The other simple bit is that RAS turned out to be one end of the spectrum of DNA damage that can activate an oncogene: the smallest possible change in DNA — mutation of just one base changed one amino acid in the RAS protein and hence its shape. Result: permanently switched on RAS: it’s always stuck to GTP.

Cell signalling. Cells receive many signals from messengers that attach to receptor proteins spanning the outer membrane. Activated receptors turn on relays of proteins. RAS proteins are key nodes that transmit multiple signals. The coloured blocks represent a RAS controlled pathway (a relay of proteins, A, B, C, D) that ‘talk’ to the nucleus, switching on genes that drive proliferation. The arrows diverging from RAS indicate that it regulates many pathways controlling such processes as actin cytoskeletal integrity, cell proliferation, cell differentiation, cell adhesion, apoptosis and cell migration.

Oncogenic RAS and human cancers

We’ve noted that RAS signalling controls functions critical in cancer development and it’s therefore not surprising that it’s mutated, on average, in 22% of all human tumours with pancreatic cancer being an extreme example where 90% of tumours have RAS mutations (the form of RAS is actually KRAS). Those facts, together with the seeming simplicity of its molecular action, put RAS at the top of the target table for chemists seeking cancer therapies. We’ve tried to keep up with events in Mission Impossible, Molecular Dominoes and Where’s that tumour? but the repeated story has been that the upshot of the expenditure of much cash, inspiration and perspiration has, until fairly recently, been zippo. Lots of runners but none that made it into clinical trials. However, that has slowly begun to change over the last ten years and now at least five KRAS-modulating agents are in clinical trials.

A few months back Kevin Lou, Kevan Shokat and colleagues at the University of California published a study of a small molecule, ARS-1620, showing that it inhibited mutant KRAS in lung and pancreatic cancer cells. They screened for other interactions that contribute to the KRAS-driven tumour state and identified two sets of such effectors, one enhancing the engagement of ARS-1620 with its target and others that regulated tumour survival pathways in cells and in vivo. Targetting these synergised with ARS-1620 in suppressing tumour growth.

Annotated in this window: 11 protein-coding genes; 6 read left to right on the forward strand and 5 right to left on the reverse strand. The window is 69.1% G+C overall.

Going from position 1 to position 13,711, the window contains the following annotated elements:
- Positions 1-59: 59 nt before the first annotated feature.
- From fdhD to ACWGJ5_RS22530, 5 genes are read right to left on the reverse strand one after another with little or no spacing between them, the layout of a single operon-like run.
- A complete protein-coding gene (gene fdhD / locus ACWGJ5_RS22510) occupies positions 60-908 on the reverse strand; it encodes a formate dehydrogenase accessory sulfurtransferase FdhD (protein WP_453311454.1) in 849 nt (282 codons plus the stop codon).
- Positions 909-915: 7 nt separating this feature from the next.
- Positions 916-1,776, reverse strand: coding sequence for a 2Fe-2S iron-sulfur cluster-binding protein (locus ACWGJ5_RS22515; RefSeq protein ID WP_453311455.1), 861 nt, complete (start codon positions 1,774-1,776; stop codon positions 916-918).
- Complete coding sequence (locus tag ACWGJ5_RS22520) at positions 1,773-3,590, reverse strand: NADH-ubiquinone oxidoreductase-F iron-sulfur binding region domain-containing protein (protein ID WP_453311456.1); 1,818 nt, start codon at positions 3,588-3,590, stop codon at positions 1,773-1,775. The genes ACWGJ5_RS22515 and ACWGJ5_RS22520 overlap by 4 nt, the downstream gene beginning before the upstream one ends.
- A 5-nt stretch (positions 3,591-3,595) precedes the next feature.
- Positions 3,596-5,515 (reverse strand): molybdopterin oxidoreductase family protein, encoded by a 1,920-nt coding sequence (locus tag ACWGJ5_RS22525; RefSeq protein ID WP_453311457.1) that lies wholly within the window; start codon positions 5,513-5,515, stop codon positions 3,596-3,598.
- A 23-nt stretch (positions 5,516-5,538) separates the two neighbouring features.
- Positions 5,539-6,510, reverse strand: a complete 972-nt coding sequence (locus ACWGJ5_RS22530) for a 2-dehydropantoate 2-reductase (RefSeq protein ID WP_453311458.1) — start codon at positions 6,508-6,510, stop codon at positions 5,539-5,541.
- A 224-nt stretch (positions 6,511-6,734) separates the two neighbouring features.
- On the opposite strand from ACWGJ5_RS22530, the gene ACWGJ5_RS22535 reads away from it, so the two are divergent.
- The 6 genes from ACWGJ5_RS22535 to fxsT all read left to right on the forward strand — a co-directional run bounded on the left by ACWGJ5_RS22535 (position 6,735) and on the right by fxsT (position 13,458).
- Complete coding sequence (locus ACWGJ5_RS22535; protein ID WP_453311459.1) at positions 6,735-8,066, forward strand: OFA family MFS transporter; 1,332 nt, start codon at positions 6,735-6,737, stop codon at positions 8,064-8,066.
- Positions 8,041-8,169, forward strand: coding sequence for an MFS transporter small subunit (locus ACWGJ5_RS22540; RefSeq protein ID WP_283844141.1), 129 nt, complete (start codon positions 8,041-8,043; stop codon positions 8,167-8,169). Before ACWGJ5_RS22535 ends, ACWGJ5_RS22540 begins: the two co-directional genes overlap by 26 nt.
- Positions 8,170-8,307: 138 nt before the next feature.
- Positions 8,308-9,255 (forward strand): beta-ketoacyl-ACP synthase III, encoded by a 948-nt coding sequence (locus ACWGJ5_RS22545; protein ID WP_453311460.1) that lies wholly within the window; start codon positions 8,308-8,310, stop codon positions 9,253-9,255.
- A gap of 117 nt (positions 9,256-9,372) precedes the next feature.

The RAS switch. Scheme of normal RAS action (top): replacement of a bound guanosine diphosphate (GDP) molecule with guanosine triphosphate (GTP) flips the switch so that RAS can interact with other proteins to turn on downstream signalling pathways that control cell growth and differentiation. Oncogenic RAS (with a single amino acid change at position 12 (Glycine to Valine) blocks the breakdown of bound GTP so the switch is always ‘on’. The new small molecule inhibitor characterized by Canon et al., AMG 510, interacts with KRASG12C to block GTP binding. The switch remains ‘off’ and the cancer-promoting activity of mutant KRAS is inhibited.

More recently Jude Canon at Amgen Research, together with colleagues from a number of institutes, described another small molecule, AMG 510, that also recognises the mutant form of KRAS with high specificity, hence impairing cell proliferation. In mice carrying human pancreatic tumours AMG 510 caused permanent tumour regression — provided the mice had functioning immune systems. In mice lacking T cells (i.e. ‘nude’ mice) the tumours re-grew but combining AMG 510 with immunotherapy (an antibody against anti-PD1) gave complete tumour regression. AMG 510 stimulated the expression of inflammatory chemokines that promoted infiltration of the tumours by T cells and dendritic cells (sometimes called ‘antigen-presenting cells’, these cells process antigens and present fragments thereof on their surface to T cells and B cells to promote the adaptive immune response). In preliminary trials four patients with non-small cell lung cancer showed significant effects — either tumour shrinkage or complete inhibition of growth.